Ekonomické zprávy

U.S. import-price index continues to decline in January

The report issued by the Labor Department on Friday showed the U.S. import-price index slipped 0.2 percent m-o-m in January 2023, following a downwardly revised 0.1 percent m-o-m drop (from 0.4 percent m-o-m) in December 2022. That marked the seventh straight monthly fall in U.S. import prices. 

Economists had expected prices to decrease 0.2 percent m-o-m last month.

According to the report, the January drop reflected a 4.9 percent m-o-m plunge in import fuel prices that was offset by a 0.3 percent m-o-m rise in prices for nonfuel imports.

Over the 12-month period ended in January, import prices increased by 0.8 percent, underpinned by gains in both fuel (+0.4 percent) and nonfuel (+0.8 percent) prices. That, however, was the weakest 12-month advance since a decline in December 2020.

The report also revealed that the price index for U.S. exports jumped 0.8 percent m-o-m in January, following a downwardly revised 3.2 percent m-o-m decline (from -2.6 percent m-o-m) in the previous month. That marked the first monthly gain in U.S. export prices since June 2022.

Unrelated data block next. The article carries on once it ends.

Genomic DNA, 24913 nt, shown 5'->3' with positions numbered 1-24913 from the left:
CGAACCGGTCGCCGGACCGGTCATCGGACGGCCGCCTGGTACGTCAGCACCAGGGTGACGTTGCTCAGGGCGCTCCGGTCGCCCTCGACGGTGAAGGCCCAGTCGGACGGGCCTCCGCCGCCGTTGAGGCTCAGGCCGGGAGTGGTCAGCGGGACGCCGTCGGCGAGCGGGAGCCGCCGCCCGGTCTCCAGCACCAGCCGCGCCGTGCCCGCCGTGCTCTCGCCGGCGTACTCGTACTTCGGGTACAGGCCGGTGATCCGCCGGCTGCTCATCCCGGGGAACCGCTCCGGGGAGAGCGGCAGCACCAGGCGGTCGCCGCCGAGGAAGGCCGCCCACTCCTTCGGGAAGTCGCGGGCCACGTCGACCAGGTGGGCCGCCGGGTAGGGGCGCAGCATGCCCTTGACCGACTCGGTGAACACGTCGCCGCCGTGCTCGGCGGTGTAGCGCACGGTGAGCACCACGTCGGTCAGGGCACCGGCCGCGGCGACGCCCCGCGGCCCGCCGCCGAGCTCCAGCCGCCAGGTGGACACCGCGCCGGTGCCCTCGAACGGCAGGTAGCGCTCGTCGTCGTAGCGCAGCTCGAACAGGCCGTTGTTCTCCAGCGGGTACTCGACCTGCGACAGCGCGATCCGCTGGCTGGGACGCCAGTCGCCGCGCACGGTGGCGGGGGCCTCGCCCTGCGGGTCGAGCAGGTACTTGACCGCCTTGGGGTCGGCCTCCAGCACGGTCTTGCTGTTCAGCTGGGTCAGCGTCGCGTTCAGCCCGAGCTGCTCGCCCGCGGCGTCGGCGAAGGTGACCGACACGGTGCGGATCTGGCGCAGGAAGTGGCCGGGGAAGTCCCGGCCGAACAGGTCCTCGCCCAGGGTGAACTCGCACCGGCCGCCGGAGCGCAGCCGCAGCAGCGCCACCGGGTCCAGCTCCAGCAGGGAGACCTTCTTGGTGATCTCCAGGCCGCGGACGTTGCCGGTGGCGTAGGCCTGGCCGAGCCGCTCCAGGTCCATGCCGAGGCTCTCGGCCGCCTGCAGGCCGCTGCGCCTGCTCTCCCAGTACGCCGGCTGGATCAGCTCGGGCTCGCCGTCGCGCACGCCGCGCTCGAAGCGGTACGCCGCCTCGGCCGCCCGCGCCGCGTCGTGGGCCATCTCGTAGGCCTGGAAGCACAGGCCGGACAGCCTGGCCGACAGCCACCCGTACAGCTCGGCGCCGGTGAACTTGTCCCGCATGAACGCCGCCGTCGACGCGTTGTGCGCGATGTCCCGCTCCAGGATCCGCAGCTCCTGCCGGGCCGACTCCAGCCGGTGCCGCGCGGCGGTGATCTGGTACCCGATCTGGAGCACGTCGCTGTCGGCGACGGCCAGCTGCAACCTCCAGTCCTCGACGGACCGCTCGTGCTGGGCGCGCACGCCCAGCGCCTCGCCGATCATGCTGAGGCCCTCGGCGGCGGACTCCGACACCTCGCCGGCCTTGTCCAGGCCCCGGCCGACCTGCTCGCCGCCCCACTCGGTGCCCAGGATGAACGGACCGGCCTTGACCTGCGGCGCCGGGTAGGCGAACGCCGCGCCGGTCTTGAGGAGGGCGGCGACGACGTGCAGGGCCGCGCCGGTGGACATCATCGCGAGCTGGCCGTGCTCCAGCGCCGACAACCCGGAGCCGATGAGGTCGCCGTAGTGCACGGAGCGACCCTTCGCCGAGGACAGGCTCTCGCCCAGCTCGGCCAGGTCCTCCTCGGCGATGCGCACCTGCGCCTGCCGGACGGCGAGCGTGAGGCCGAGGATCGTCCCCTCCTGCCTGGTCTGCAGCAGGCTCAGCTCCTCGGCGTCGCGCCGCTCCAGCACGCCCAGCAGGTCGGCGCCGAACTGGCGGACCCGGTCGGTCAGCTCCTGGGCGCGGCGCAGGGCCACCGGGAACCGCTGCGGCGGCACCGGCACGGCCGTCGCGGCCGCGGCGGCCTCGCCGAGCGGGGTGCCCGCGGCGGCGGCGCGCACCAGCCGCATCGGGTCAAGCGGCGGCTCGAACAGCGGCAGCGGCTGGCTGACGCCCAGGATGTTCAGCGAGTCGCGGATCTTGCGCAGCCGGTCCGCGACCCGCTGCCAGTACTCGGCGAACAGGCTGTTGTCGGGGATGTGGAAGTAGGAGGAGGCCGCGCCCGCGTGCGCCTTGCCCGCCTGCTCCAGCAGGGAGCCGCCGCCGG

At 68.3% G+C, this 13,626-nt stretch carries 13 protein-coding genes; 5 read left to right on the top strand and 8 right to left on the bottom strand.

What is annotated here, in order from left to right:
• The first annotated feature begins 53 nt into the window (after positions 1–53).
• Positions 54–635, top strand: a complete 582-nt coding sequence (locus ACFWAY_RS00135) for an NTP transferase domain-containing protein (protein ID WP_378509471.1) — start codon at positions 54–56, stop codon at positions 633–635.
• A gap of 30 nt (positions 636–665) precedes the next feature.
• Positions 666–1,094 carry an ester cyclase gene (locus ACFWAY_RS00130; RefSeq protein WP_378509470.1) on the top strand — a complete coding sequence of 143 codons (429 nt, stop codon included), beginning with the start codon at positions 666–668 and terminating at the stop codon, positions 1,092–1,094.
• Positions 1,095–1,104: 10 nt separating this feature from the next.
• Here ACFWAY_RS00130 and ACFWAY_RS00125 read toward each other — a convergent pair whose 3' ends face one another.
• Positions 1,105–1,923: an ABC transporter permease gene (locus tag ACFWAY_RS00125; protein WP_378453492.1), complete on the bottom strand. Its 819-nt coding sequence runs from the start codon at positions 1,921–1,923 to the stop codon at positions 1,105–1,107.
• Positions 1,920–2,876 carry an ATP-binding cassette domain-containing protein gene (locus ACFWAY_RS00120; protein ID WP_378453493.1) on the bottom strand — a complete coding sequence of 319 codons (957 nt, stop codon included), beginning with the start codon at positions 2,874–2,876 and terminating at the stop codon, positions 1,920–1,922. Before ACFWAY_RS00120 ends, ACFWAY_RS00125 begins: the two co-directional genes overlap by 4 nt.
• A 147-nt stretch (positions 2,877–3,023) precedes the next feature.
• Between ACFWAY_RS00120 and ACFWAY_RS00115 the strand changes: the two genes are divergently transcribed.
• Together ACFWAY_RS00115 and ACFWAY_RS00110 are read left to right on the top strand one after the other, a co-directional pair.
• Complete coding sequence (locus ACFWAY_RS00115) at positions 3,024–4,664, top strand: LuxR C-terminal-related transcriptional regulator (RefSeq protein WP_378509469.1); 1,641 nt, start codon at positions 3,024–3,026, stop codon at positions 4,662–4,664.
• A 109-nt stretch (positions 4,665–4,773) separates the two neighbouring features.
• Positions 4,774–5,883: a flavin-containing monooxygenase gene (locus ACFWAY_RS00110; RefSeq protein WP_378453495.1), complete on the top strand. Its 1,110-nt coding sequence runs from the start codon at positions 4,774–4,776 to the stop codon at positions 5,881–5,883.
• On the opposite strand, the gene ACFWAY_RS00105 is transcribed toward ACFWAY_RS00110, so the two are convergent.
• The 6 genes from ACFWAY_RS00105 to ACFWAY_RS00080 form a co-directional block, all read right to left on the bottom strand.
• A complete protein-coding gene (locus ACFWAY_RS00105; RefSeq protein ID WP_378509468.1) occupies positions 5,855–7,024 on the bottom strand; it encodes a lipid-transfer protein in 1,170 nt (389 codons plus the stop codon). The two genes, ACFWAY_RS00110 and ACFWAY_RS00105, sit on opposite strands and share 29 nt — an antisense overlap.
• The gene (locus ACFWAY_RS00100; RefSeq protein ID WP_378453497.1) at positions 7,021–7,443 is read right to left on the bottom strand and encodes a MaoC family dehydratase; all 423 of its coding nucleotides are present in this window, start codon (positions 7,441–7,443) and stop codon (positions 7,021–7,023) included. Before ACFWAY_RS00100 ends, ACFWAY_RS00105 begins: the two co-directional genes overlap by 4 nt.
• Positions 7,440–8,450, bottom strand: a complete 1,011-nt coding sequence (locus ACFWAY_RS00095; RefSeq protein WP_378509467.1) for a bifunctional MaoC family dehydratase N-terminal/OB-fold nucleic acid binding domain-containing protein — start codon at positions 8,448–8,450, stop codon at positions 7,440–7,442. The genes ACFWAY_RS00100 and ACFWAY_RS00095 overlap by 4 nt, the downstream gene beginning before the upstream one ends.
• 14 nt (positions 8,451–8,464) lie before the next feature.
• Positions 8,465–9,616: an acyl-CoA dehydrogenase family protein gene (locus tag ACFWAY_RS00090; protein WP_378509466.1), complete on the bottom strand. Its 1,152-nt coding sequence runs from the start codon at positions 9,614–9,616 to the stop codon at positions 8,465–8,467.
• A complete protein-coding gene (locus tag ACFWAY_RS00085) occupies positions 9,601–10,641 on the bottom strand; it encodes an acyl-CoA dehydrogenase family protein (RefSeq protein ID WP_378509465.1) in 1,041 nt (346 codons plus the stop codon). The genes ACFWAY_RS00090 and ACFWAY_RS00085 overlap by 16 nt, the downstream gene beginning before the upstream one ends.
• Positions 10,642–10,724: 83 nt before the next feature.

Economists had expected export prices to fall 0.2 percent m-o-m in January.

The January surge in the U.S. export-price index was attributable to a 0.8 percent m-o-m rise in prices for nonagricultural exports, while prices for agricultural exports a 0.2 percent m-o-m drop.

Over the past 12 months, the price index for exports soared 2.3 percent, driven by climbs in prices of both agricultural exports (+5.8 percent) and nonagricultural exports (+1.7 percent). That, however, represented the weakest 12-month increase since December 2020 (+0.4 percent). 

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